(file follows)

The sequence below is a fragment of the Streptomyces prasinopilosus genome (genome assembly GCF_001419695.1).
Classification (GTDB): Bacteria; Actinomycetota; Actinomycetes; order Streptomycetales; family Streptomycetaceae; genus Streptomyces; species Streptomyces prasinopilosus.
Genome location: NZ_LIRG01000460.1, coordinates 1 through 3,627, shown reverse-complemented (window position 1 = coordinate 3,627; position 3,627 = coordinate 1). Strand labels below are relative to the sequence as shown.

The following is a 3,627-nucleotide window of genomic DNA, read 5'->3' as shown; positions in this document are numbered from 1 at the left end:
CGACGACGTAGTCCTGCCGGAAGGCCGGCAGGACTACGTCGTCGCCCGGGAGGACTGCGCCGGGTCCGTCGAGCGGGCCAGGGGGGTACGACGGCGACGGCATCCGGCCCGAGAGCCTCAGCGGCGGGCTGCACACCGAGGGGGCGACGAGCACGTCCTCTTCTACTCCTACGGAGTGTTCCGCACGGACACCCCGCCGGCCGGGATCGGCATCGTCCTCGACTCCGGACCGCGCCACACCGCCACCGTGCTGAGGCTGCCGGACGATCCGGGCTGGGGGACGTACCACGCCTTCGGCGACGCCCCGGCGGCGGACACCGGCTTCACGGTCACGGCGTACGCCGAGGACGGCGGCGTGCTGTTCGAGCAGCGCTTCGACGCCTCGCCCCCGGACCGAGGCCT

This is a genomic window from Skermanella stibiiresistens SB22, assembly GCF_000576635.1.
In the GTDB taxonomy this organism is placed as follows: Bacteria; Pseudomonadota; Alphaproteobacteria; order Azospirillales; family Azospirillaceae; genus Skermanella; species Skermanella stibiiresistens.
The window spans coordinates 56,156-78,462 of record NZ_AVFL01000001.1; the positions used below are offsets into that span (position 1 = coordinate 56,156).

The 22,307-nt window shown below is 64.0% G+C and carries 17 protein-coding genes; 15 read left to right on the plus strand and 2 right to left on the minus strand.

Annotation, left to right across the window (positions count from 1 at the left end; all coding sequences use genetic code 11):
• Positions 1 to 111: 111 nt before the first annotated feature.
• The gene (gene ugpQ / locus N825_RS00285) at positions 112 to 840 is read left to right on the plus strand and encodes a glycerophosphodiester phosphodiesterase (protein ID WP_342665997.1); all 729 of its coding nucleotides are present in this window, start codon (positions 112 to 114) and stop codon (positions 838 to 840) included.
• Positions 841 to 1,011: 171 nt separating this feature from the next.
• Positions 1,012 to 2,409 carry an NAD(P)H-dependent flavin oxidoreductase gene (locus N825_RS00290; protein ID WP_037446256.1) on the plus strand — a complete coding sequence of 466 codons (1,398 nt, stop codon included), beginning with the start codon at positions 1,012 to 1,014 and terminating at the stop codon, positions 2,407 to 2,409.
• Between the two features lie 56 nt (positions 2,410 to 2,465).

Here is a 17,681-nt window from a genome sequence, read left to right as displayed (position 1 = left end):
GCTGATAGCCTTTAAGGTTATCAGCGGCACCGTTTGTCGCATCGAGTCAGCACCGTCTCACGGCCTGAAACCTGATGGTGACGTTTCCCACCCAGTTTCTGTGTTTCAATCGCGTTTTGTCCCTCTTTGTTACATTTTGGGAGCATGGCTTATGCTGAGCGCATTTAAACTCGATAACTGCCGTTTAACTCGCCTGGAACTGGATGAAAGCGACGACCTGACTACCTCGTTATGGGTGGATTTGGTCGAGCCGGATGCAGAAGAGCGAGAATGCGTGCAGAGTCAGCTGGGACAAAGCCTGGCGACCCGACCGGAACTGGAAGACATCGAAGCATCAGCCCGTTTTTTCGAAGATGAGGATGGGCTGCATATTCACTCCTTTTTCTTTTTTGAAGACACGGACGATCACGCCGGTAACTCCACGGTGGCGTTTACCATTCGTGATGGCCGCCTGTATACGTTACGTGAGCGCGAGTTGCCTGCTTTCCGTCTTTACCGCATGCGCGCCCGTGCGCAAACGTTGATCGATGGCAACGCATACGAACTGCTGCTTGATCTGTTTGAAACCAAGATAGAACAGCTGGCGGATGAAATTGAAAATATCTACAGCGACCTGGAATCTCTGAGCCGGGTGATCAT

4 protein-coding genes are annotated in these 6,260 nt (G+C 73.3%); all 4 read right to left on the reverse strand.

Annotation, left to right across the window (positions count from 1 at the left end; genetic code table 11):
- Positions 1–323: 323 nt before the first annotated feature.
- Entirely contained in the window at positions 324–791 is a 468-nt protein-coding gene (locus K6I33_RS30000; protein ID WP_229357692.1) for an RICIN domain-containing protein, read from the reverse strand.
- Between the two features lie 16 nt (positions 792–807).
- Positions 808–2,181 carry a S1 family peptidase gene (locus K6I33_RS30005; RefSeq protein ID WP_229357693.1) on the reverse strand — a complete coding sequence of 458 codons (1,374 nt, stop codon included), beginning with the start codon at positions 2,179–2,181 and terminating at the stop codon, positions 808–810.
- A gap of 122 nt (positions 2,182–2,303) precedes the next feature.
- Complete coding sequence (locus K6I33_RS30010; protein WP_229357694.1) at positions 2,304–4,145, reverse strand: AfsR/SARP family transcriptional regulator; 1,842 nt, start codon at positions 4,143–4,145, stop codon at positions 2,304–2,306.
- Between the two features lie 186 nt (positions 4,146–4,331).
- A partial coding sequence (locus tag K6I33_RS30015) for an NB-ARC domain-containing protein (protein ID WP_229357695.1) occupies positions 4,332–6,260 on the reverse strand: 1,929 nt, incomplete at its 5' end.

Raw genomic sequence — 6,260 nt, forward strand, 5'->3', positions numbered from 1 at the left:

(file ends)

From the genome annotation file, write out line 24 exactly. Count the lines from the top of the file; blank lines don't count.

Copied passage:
- A gap of 122 nt (positions 2,182–2,303) precedes the next feature.